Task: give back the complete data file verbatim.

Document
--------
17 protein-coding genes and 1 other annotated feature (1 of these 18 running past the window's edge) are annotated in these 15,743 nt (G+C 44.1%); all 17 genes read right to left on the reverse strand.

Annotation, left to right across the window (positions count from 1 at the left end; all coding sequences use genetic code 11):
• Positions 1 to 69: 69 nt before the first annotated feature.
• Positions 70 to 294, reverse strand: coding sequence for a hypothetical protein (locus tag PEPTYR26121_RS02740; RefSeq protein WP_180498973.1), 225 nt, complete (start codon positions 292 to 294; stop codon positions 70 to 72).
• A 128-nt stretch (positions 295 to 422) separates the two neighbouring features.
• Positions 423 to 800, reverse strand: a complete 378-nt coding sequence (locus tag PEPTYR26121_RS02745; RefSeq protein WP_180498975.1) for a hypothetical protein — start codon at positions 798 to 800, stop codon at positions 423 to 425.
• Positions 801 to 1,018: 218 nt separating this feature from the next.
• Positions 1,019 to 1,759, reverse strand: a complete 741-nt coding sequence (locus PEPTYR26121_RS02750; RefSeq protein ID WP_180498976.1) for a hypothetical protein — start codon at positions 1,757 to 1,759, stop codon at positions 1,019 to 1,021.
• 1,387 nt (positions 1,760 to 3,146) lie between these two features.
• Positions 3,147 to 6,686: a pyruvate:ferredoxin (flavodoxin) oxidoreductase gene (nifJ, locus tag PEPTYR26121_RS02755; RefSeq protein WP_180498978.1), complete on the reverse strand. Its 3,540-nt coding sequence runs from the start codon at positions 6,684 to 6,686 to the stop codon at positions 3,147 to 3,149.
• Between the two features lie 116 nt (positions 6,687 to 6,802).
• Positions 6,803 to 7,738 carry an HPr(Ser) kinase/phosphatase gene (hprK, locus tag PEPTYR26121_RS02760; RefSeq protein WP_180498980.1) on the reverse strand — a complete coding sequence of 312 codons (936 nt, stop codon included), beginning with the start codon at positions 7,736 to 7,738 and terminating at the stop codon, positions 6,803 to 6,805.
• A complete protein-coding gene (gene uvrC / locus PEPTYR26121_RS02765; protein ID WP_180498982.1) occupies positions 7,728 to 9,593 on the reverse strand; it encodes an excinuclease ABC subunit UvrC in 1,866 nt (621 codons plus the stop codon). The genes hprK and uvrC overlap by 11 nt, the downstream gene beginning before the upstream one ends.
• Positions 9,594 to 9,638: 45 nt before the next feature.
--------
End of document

17 protein-coding genes and 1 other annotated feature (1 of these 18 running past the window's edge) are annotated in these 15,743 nt (G+C 44.1%); all 17 genes read right to left on the reverse strand.

Annotation, left to right across the window (positions count from 1 at the left end; all coding sequences use genetic code 11):
• Positions 1 to 69: 69 nt before the first annotated feature.
• Positions 70 to 294, reverse strand: coding sequence for a hypothetical protein (locus tag PEPTYR26121_RS02740; RefSeq protein WP_180498973.1), 225 nt, complete (start codon positions 292 to 294; stop codon positions 70 to 72).
• A 128-nt stretch (positions 295 to 422) separates the two neighbouring features.
• Positions 423 to 800, reverse strand: a complete 378-nt coding sequence (locus tag PEPTYR26121_RS02745; RefSeq protein WP_180498975.1) for a hypothetical protein — start codon at positions 798 to 800, stop codon at positions 423 to 425.
• Positions 801 to 1,018: 218 nt separating this feature from the next.
• Positions 1,019 to 1,759, reverse strand: a complete 741-nt coding sequence (locus PEPTYR26121_RS02750; RefSeq protein ID WP_180498976.1) for a hypothetical protein — start codon at positions 1,757 to 1,759, stop codon at positions 1,019 to 1,021.
• 1,387 nt (positions 1,760 to 3,146) lie between these two features.
• Positions 3,147 to 6,686: a pyruvate:ferredoxin (flavodoxin) oxidoreductase gene (nifJ, locus tag PEPTYR26121_RS02755; RefSeq protein WP_180498978.1), complete on the reverse strand. Its 3,540-nt coding sequence runs from the start codon at positions 6,684 to 6,686 to the stop codon at positions 3,147 to 3,149.
• Between the two features lie 116 nt (positions 6,687 to 6,802).
• Positions 6,803 to 7,738 carry an HPr(Ser) kinase/phosphatase gene (hprK, locus tag PEPTYR26121_RS02760; RefSeq protein WP_180498980.1) on the reverse strand — a complete coding sequence of 312 codons (936 nt, stop codon included), beginning with the start codon at positions 7,736 to 7,738 and terminating at the stop codon, positions 6,803 to 6,805.
• A complete protein-coding gene (gene uvrC / locus PEPTYR26121_RS02765; protein ID WP_180498982.1) occupies positions 7,728 to 9,593 on the reverse strand; it encodes an excinuclease ABC subunit UvrC in 1,866 nt (621 codons plus the stop codon). The genes hprK and uvrC overlap by 11 nt, the downstream gene beginning before the upstream one ends.
• Positions 9,594 to 9,638: 45 nt before the next feature.